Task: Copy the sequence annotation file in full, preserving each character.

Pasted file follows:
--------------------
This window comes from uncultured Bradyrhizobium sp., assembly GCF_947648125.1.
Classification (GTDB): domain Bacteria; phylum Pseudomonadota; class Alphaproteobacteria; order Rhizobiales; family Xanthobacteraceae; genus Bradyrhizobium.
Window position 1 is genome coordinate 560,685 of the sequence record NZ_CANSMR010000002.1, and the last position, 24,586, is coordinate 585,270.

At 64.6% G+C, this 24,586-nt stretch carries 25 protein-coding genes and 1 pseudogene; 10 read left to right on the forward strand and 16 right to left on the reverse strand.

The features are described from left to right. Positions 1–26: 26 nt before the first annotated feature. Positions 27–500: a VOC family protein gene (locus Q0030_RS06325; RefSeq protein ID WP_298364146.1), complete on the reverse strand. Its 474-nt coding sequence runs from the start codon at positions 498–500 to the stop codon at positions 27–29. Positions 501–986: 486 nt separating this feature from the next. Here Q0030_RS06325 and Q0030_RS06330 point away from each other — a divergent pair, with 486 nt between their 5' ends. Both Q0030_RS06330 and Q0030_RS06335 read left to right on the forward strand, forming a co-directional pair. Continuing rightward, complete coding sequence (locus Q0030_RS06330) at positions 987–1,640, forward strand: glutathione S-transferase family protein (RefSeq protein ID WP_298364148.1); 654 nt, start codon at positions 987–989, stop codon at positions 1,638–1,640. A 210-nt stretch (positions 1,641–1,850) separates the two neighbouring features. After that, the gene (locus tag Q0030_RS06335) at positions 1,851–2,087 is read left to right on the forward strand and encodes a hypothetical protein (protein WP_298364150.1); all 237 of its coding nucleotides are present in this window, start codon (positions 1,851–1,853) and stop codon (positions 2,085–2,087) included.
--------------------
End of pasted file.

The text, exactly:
This window comes from uncultured Bradyrhizobium sp., assembly GCF_947648125.1.
Classification (GTDB): domain Bacteria; phylum Pseudomonadota; class Alphaproteobacteria; order Rhizobiales; family Xanthobacteraceae; genus Bradyrhizobium.
Window position 1 is genome coordinate 560,685 of the sequence record NZ_CANSMR010000002.1, and the last position, 24,586, is coordinate 585,270.

At 64.6% G+C, this 24,586-nt stretch carries 25 protein-coding genes and 1 pseudogene; 10 read left to right on the forward strand and 16 right to left on the reverse strand.

The features are described from left to right. Positions 1–26: 26 nt before the first annotated feature. Positions 27–500: a VOC family protein gene (locus Q0030_RS06325; RefSeq protein ID WP_298364146.1), complete on the reverse strand. Its 474-nt coding sequence runs from the start codon at positions 498–500 to the stop codon at positions 27–29. Positions 501–986: 486 nt separating this feature from the next. Here Q0030_RS06325 and Q0030_RS06330 point away from each other — a divergent pair, with 486 nt between their 5' ends. Both Q0030_RS06330 and Q0030_RS06335 read left to right on the forward strand, forming a co-directional pair. Continuing rightward, complete coding sequence (locus Q0030_RS06330) at positions 987–1,640, forward strand: glutathione S-transferase family protein (RefSeq protein ID WP_298364148.1); 654 nt, start codon at positions 987–989, stop codon at positions 1,638–1,640. A 210-nt stretch (positions 1,641–1,850) separates the two neighbouring features. After that, the gene (locus tag Q0030_RS06335) at positions 1,851–2,087 is read left to right on the forward strand and encodes a hypothetical protein (protein WP_298364150.1); all 237 of its coding nucleotides are present in this window, start codon (positions 1,851–1,853) and stop codon (positions 2,085–2,087) included.